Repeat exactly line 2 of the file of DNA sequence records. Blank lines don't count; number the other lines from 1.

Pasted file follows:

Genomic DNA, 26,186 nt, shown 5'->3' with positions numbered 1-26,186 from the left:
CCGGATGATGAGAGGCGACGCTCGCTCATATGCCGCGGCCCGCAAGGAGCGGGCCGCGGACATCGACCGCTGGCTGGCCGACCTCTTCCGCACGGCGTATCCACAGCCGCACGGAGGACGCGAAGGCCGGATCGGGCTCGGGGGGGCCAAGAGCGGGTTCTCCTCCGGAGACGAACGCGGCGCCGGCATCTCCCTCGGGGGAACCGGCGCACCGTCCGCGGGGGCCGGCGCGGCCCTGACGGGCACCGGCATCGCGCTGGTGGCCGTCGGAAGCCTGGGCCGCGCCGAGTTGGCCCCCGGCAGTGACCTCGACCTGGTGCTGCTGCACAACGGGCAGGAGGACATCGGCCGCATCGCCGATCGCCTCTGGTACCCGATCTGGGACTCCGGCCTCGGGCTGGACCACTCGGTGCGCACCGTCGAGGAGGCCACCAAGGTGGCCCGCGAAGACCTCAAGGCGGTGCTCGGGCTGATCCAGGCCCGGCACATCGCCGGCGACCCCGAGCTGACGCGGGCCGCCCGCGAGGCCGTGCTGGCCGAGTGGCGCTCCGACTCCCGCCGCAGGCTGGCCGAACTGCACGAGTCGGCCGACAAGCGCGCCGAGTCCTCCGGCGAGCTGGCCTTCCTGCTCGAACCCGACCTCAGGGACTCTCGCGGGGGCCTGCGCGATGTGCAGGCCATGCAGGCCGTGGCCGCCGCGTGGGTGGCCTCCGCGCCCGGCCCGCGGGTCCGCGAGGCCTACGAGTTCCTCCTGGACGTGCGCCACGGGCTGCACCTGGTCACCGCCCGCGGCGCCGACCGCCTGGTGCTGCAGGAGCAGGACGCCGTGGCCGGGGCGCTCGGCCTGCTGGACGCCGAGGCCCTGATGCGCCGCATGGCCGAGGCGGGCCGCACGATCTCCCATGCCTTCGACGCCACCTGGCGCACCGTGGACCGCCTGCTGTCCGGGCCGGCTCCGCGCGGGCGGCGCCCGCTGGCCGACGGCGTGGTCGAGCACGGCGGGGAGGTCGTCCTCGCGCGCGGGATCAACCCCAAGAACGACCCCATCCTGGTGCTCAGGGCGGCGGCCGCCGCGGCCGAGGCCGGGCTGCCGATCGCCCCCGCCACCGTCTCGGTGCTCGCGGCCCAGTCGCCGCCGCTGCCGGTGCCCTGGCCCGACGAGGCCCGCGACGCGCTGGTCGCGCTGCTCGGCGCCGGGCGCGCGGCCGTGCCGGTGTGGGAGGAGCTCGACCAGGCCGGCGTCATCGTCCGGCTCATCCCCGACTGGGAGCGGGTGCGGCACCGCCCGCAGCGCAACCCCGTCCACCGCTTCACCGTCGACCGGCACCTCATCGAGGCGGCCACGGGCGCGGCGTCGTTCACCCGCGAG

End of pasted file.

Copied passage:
CCGGATGATGAGAGGCGACGCTCGCTCATATGCCGCGGCCCGCAAGGAGCGGGCCGCGGACATCGACCGCTGGCTGGCCGACCTCTTCCGCACGGCGTATCCACAGCCGCACGGAGGACGCGAAGGCCGGATCGGGCTCGGGGGGGCCAAGAGCGGGTTCTCCTCCGGAGACGAACGCGGCGCCGGCATCTCCCTCGGGGGAACCGGCGCACCGTCCGCGGGGGCCGGCGCGGCCCTGACGGGCACCGGCATCGCGCTGGTGGCCGTCGGAAGCCTGGGCCGCGCCGAGTTGGCCCCCGGCAGTGACCTCGACCTGGTGCTGCTGCACAACGGGCAGGAGGACATCGGCCGCATCGCCGATCGCCTCTGGTACCCGATCTGGGACTCCGGCCTCGGGCTGGACCACTCGGTGCGCACCGTCGAGGAGGCCACCAAGGTGGCCCGCGAAGACCTCAAGGCGGTGCTCGGGCTGATCCAGGCCCGGCACATCGCCGGCGACCCCGAGCTGACGCGGGCCGCCCGCGAGGCCGTGCTGGCCGAGTGGCGCTCCGACTCCCGCCGCAGGCTGGCCGAACTGCACGAGTCGGCCGACAAGCGCGCCGAGTCCTCCGGCGAGCTGGCCTTCCTGCTCGAACCCGACCTCAGGGACTCTCGCGGGGGCCTGCGCGATGTGCAGGCCATGCAGGCCGTGGCCGCCGCGTGGGTGGCCTCCGCGCCCGGCCCGCGGGTCCGCGAGGCCTACGAGTTCCTCCTGGACGTGCGCCACGGGCTGCACCTGGTCACCGCCCGCGGCGCCGACCGCCTGGTGCTGCAGGAGCAGGACGCCGTGGCCGGGGCGCTCGGCCTGCTGGACGCCGAGGCCCTGATGCGCCGCATGGCCGAGGCGGGCCGCACGATCTCCCATGCCTTCGACGCCACCTGGCGCACCGTGGACCGCCTGCTGTCCGGGCCGGCTCCGCGCGGGCGGCGCCCGCTGGCCGACGGCGTGGTCGAGCACGGCGGGGAGGTCGTCCTCGCGCGCGGGATCAACCCCAAGAACGACCCCATCCTGGTGCTCAGGGCGGCGGCCGCCGCGGCCGAGGCCGGGCTGCCGATCGCCCCCGCCACCGTCTCGGTGCTCGCGGCCCAGTCGCCGCCGCTGCCGGTGCCCTGGCCCGACGAGGCCCGCGACGCGCTGGTCGCGCTGCTCGGCGCCGGGCGCGCGGCCGTGCCGGTGTGGGAGGAGCTCGACCAGGCCGGCGTCATCGTCCGGCTCATCCCCGACTGGGAGCGGGTGCGGCACCGCCCGCAGCGCAACCCCGTCCACCGCTTCACCGTCGACCGGCACCTCATCGAGGCGGCCACGGGCGCGGCGTCGTTCACCCGCGAG